Deputy Monty Tadier arranged a meeting at Communicare on Wednesday evening (20 May 2015) primarily to obtain the views of concerned St. Brelade’s residents on the International Finance Centre and to explain what he is doing about it. Here’s how it went.
The meeting was open to everyone, though that was not made clear; we hope, however, other parishes will follow suit. It was attended by about 60 St. Brelade’s residents and other Islanders and several States members past and present came to speak or listen.
(Pictures from the meeting are at the end of this post.)
The directors of the JDC (Jersey Development Company) also came to put their case.
The main speakers from the platform were former St. Brelade’s Deputy John Young, and the Treasury Minister Senator Alan Maclean.
Many people spoke and it would take too long to report on each speaker, but the primary concerns were that the Esplanade development would result in a sterile collection of glass offices that would make the area closed in, unused by the public and be a deterrent to visitors. It would block off the town from the coast and light.
Putting public money at risk was a topic.
- Digging down into heavily polluted ground
- The breaking of pledges by former Treasury Minister Philip Ozouf about the number of pre-lets required to kick start the development
- Why the Planning Panel were instructed to ignore the 300 planning objections that we helped get together for the last building passed (building 5)
- Why were our Feedom of Information questions on land transfer refused
An interesting and relevant issue surfaced, no doubt due to the presence of the Treasury Minister. Many people are worried that the public have so far been funding the development and are likely to be at risk.
The fact that the tax burden falls on the less well off due to zero 10 and higher end tax receipts dropping is deeply felt and several people voiced their concern.
The Treasury Minister, when asked to give assurances that new charges (stealth tax) will not be put into place, would not do so, indicating that public services need to be funded. This is a whole new layer of angst and cannot be addressed here but the feeling ran throughout the room that people have had enough of government wasting their hard earned money on grandiose schemes, outside consultants and what John Young referred to as ‘this vanity project’.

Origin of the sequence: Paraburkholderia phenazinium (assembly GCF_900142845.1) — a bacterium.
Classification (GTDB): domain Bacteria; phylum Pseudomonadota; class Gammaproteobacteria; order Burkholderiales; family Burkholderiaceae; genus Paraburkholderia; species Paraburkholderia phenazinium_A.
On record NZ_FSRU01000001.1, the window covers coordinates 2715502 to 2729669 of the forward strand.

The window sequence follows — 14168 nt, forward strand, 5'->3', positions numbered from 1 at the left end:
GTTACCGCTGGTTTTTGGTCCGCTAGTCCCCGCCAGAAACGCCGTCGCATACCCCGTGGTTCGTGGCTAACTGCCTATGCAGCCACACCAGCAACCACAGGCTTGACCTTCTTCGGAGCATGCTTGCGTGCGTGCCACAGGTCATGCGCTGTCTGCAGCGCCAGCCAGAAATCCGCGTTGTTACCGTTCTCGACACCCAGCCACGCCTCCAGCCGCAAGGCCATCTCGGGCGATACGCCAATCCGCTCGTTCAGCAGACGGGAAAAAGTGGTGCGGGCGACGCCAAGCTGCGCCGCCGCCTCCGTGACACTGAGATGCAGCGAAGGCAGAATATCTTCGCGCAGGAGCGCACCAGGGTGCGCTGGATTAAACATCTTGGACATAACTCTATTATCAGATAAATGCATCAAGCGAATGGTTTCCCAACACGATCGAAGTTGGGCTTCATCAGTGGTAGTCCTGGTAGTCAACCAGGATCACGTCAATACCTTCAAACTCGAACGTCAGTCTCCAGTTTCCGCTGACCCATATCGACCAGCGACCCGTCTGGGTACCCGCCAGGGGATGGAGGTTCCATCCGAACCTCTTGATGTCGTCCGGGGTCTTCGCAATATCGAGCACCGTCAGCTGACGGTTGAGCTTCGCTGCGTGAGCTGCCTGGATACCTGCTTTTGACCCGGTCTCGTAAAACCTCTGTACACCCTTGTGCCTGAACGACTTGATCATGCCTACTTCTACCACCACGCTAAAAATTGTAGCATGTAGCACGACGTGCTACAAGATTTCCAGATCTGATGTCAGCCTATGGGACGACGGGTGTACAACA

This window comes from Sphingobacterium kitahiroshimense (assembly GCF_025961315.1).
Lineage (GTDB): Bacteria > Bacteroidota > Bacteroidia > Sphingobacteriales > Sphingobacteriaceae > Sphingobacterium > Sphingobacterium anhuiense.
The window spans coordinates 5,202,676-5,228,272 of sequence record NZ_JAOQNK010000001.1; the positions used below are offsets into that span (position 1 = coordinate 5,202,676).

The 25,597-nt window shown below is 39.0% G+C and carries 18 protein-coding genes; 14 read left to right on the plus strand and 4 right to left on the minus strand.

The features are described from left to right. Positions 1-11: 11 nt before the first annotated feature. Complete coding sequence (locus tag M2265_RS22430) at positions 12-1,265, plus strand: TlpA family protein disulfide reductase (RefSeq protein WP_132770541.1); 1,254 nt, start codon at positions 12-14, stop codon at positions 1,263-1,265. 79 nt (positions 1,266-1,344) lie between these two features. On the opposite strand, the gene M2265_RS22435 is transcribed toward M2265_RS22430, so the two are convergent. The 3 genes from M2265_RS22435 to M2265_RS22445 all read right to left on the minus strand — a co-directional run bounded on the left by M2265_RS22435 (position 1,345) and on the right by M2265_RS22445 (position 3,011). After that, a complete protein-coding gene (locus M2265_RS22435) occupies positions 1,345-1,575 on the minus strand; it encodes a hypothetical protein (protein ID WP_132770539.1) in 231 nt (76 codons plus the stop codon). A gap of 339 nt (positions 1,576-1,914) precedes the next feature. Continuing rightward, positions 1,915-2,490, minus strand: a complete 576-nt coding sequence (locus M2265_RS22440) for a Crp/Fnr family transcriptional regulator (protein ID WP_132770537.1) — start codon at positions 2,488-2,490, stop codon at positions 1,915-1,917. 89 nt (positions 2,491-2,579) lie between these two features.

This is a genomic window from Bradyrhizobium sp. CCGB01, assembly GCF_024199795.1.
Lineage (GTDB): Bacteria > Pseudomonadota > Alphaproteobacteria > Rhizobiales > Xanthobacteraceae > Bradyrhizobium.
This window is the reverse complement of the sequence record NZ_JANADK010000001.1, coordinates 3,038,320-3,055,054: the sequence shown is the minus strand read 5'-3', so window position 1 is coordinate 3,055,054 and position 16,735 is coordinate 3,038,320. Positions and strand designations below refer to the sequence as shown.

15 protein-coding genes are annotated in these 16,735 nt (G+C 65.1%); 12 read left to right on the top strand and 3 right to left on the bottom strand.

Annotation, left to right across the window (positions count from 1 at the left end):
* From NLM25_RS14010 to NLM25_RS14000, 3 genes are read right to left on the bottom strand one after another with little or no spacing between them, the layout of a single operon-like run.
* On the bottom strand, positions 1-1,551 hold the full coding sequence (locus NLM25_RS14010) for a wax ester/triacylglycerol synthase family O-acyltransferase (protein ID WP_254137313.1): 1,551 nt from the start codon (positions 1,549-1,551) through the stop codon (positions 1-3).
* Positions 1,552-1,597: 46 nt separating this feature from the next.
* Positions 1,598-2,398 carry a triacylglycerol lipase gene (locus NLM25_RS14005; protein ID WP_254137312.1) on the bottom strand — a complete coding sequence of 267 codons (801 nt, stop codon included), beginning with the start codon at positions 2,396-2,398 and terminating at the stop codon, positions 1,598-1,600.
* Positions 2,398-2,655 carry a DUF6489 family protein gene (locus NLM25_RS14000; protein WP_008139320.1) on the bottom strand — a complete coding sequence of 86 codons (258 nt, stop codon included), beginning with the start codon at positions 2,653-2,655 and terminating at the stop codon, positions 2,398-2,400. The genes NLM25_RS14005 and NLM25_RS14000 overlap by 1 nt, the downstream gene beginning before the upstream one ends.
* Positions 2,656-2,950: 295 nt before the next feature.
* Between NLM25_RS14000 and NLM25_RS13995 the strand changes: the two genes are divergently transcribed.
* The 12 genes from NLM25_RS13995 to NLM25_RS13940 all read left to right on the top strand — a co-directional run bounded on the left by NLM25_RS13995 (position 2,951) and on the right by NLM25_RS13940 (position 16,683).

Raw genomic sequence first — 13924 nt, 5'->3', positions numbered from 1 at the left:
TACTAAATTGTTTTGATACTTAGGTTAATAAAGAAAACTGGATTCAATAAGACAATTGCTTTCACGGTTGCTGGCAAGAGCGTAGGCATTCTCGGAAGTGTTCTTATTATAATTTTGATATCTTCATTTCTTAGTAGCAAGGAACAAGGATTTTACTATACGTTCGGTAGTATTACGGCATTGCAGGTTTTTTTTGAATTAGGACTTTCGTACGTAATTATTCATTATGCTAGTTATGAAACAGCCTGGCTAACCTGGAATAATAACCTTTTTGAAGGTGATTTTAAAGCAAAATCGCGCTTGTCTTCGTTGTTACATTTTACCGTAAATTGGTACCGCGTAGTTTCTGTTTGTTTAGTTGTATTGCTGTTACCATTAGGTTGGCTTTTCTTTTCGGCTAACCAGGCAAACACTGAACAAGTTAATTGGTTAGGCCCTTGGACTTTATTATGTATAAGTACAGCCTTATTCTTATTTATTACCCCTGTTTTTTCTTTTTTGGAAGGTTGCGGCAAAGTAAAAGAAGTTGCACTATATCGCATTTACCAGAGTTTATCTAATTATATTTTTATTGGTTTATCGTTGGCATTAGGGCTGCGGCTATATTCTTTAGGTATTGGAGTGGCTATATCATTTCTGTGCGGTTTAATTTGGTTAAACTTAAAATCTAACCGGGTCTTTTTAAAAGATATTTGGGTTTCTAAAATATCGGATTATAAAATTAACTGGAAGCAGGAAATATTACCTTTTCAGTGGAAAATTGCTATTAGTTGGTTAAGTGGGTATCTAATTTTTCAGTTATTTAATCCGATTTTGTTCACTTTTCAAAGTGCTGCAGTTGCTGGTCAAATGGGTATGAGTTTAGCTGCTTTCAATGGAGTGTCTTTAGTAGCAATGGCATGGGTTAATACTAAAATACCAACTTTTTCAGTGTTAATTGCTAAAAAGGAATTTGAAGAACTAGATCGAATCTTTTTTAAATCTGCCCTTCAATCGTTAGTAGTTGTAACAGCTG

At the end of the meeting Deputy Tadier explained that he would be asking the States to agree not to proceed until the Corporate Services Scrutiny Panel had finished their review in about 3 weeks. [But see UPDATE, below.] It was possible that he would be asking the States to endorse a Referendum on the development following the result.
Finally at the meeting, former Deputy Sean Power called for people to join together in a ‘hands around the car park’ demonstration on the Sunday before the States debate the proposition at 11 am for one hour. [Date to be advised.] Everyone can then partake to show how they feel about the current situation. So if you want to help. This is your chance. We look forward to seeing you!
On BBC Jersey radio this lunch time (23 May) the Chief Minister was asked whether he would agree to a freeze on the development until the Scrutiny Report was published. He said no, the JDC have been tasked to deliver the development,and they must get on with it. So this is the expected outcome of Deputy Tadier’s Proposition unless the States go against the Council of Ministers.
Interestingly, when asked by a caller about the lost client (RBC) who signed up with rival company Dandara, The Chief Minister intimated that the JDC had not handled that negotiation well, but had ‘learned lessons’. That does not speak well for the professional standards one would expect a Development Company to have, and one wonders why large bonuses were paid last year on top of hefty Directors’ salaries?